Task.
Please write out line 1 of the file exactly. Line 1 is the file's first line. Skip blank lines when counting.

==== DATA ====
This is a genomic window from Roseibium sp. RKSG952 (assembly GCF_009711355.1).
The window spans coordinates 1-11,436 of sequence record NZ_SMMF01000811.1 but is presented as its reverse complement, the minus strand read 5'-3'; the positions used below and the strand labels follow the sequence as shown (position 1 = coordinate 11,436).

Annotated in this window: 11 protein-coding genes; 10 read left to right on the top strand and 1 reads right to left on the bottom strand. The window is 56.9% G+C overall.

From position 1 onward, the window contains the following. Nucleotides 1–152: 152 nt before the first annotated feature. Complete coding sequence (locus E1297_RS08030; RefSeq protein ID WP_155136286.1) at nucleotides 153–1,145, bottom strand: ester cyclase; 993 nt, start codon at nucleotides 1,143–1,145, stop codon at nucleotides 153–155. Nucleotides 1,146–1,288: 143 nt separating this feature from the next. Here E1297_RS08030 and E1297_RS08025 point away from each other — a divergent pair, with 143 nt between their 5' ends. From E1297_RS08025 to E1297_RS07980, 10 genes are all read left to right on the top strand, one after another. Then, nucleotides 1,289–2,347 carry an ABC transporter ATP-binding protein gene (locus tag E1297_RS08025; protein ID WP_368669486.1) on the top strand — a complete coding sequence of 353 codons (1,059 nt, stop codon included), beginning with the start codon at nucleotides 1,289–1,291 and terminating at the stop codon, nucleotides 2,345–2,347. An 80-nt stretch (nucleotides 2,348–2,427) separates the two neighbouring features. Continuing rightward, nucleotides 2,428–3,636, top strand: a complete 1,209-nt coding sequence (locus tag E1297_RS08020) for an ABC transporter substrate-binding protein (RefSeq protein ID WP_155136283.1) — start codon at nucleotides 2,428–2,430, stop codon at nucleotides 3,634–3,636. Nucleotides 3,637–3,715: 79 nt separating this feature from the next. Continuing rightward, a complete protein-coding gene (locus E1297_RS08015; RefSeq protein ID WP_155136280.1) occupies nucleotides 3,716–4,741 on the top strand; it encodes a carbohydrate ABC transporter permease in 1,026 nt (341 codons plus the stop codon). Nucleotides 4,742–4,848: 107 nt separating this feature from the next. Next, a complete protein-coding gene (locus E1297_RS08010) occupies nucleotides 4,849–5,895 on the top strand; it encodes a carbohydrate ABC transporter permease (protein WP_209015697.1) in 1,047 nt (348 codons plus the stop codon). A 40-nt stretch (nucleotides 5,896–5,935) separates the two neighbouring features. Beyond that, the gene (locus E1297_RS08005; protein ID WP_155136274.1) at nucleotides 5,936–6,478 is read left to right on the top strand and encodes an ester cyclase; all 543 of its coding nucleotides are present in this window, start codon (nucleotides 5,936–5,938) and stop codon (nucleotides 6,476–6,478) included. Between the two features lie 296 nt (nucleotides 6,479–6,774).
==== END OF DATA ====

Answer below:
This is a genomic window from Roseibium sp. RKSG952 (assembly GCF_009711355.1).